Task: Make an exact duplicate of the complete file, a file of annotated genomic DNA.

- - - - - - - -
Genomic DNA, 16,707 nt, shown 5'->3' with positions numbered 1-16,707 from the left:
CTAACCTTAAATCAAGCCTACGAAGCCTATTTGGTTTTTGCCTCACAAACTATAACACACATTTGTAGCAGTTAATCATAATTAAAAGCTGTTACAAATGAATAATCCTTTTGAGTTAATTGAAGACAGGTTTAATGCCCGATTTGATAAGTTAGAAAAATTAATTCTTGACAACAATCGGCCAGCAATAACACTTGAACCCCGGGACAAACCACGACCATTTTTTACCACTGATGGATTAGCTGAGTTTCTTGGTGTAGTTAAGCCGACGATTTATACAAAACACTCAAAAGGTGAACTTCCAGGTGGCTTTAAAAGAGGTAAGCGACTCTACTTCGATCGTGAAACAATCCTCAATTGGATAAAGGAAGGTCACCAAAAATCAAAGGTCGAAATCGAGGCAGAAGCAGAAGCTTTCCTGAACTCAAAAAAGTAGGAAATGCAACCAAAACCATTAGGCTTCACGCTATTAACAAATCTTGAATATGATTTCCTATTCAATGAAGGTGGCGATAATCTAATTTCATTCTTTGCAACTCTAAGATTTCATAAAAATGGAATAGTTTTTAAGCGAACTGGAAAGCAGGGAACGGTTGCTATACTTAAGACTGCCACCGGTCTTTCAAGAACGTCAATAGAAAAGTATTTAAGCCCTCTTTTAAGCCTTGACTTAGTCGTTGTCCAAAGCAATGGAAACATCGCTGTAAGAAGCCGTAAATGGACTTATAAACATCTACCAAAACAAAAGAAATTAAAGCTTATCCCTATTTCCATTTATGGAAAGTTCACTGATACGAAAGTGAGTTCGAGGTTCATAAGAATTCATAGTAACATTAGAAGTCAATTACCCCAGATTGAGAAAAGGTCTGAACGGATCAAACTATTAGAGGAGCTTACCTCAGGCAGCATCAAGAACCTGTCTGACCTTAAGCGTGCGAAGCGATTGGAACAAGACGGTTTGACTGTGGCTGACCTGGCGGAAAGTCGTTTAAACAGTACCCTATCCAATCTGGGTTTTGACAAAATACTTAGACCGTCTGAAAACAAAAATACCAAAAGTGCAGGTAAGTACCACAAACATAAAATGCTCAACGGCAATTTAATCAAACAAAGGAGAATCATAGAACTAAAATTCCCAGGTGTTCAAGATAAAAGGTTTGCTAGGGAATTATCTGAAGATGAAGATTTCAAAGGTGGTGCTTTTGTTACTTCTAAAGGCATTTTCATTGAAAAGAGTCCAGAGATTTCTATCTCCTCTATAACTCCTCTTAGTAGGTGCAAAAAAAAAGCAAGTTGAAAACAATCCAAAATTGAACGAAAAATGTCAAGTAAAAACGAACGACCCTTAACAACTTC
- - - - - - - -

Genomic DNA, 16,707 nt, shown 5'->3' with positions numbered 1-16,707 from the left:
CTAACCTTAAATCAAGCCTACGAAGCCTATTTGGTTTTTGCCTCACAAACTATAACACACATTTGTAGCAGTTAATCATAATTAAAAGCTGTTACAAATGAATAATCCTTTTGAGTTAATTGAAGACAGGTTTAATGCCCGATTTGATAAGTTAGAAAAATTAATTCTTGACAACAATCGGCCAGCAATAACACTTGAACCCCGGGACAAACCACGACCATTTTTTACCACTGATGGATTAGCTGAGTTTCTTGGTGTAGTTAAGCCGACGATTTATACAAAACACTCAAAAGGTGAACTTCCAGGTGGCTTTAAAAGAGGTAAGCGACTCTACTTCGATCGTGAAACAATCCTCAATTGGATAAAGGAAGGTCACCAAAAATCAAAGGTCGAAATCGAGGCAGAAGCAGAAGCTTTCCTGAACTCAAAAAAGTAGGAAATGCAACCAAAACCATTAGGCTTCACGCTATTAACAAATCTTGAATATGATTTCCTATTCAATGAAGGTGGCGATAATCTAATTTCATTCTTTGCAACTCTAAGATTTCATAAAAATGGAATAGTTTTTAAGCGAACTGGAAAGCAGGGAACGGTTGCTATACTTAAGACTGCCACCGGTCTTTCAAGAACGTCAATAGAAAAGTATTTAAGCCCTCTTTTAAGCCTTGACTTAGTCGTTGTCCAAAGCAATGGAAACATCGCTGTAAGAAGCCGTAAATGGACTTATAAACATCTACCAAAACAAAAGAAATTAAAGCTTATCCCTATTTCCATTTATGGAAAGTTCACTGATACGAAAGTGAGTTCGAGGTTCATAAGAATTCATAGTAACATTAGAAGTCAATTACCCCAGATTGAGAAAAGGTCTGAACGGATCAAACTATTAGAGGAGCTTACCTCAGGCAGCATCAAGAACCTGTCTGACCTTAAGCGTGCGAAGCGATTGGAACAAGACGGTTTGACTGTGGCTGACCTGGCGGAAAGTCGTTTAAACAGTACCCTATCCAATCTGGGTTTTGACAAAATACTTAGACCGTCTGAAAACAAAAATACCAAAAGTGCAGGTAAGTACCACAAACATAAAATGCTCAACGGCAATTTAATCAAACAAAGGAGAATCATAGAACTAAAATTCCCAGGTGTTCAAGATAAAAGGTTTGCTAGGGAATTATCTGAAGATGAAGATTTCAAAGGTGGTGCTTTTGTTACTTCTAAAGGCATTTTCATTGAAAAGAGTCCAGAGATTTCTATCTCCTCTATAACTCCTCTTAGTAGGTGCAAAAAAAAAGCAAGTTGAAAACAATCCAAAATTGAACGAAAAATGTCAAGTAAAAACGAACGACCCTTAACAACTTC